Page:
In 1936, Mrs. Charlotte Susan Wood from Winnipeg, Manitoba, became known as the first National Memorial (Silver) Cross Mother when she placed a wreath on the tomb of the Unknown Soldier at Westminster Abbey in London, England, on behalf of all Canadian mothers who have lost a child in military service to their country.
Charlotte Susan Fullman was born in 1861 in Chatham, England. In 1887, she met Frederick Louis Wood, a neighbour whose wife had recently died. Charlotte and Frederick became friends and married a year later. The new Mrs. Wood instantly became a mother to a family of six boys, to which the Wood’s added five more sons and a daughter.
In 1905, the Woods applied for a Dominion Land Grant and were assigned land near Gunn, Alberta. Since the oldest Wood children were established in England, only Mr. & Mrs. Wood, along with four of their younger sons, emigrated to Canada.
When war broke out in 1914, Mrs. Wood’s sons were immediately affected and by 1916, all eleven had enlisted.
During the First World War, five of Mrs. Wood’s sons were killed – Louis, lost at sea board the HMS Hogue; Fred, killed on the Somme; Harry, killed on the Helles Front at Gallipoll; Joseph, killed at Passchendaele, and Percy, killed at Vimy. Also, sons Alf and John were seriously wounded.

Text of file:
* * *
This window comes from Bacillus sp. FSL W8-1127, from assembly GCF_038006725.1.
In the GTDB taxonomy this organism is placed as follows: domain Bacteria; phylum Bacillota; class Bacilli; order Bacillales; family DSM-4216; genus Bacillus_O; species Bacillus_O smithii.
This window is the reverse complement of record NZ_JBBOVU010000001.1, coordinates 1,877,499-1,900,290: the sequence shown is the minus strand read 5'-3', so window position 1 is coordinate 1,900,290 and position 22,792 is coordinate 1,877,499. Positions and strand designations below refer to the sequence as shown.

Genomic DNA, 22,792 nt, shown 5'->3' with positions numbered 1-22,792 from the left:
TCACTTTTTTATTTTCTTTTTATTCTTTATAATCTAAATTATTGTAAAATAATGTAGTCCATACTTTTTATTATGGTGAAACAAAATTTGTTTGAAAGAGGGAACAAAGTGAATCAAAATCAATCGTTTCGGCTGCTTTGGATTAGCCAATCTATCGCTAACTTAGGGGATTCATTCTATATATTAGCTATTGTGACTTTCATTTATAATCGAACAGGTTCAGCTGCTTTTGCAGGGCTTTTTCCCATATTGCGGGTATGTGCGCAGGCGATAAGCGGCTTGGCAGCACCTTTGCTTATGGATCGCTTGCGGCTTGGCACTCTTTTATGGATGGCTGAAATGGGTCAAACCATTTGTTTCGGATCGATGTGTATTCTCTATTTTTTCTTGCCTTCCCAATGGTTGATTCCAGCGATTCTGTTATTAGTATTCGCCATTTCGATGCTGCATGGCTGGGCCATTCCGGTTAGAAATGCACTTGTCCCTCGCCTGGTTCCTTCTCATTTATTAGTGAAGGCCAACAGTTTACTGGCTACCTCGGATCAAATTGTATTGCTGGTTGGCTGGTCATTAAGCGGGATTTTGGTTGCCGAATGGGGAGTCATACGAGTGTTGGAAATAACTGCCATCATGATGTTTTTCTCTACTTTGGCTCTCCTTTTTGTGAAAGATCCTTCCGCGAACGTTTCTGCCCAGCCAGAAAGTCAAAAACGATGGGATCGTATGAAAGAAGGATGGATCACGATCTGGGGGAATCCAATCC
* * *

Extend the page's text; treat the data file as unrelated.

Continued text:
Because of her great loss, Mrs. Wood took a deep interest in war causes and in the welfare of Veterans. She was active in the Canadian Legion, the Imperial Veterans of Canada, the Comrades of the World, the Association of War Widows, and the old Contemptible Club in Winnipeg, Manitoba (her postwar home).
Mrs. Wood returned to Europe on a memorial visit 1928 and again in 1936. She was awarded the George V Jubilee Medal in 1935. And, not only was Mrs. Wood the first recipient of the Silver Memorial Cross, an honour still awarded today to mothers and widows of those killed while serving Canada, but she received five Silver Crosses.
However there is great irony in this amazing story, the Royal Canadian Legion who are great supporters of the Silver Cross, also have another issue they fervently support. Section 419 of the Criminal Code. It states only the owner of a medal may wear it. Its a good job Mrs Charlotte Wood did not receive her Silver Cross in Canada. Look at her coat, Egads!! she is wearing her late sons medals on her right breast. “Arrest that woman” is shouted from the ranks of the Legion, she is a criminal and a law breaker.
So folks, do you think the Legion have their priorities a little confused, some might say, speaking out of both sides of their mouths!!!! Its okay for a Silver Cross mother to wear her sons medals, but not a widow or relative.
The Legion is either for this law or against it, you cannot be both!
God Bless and keep reading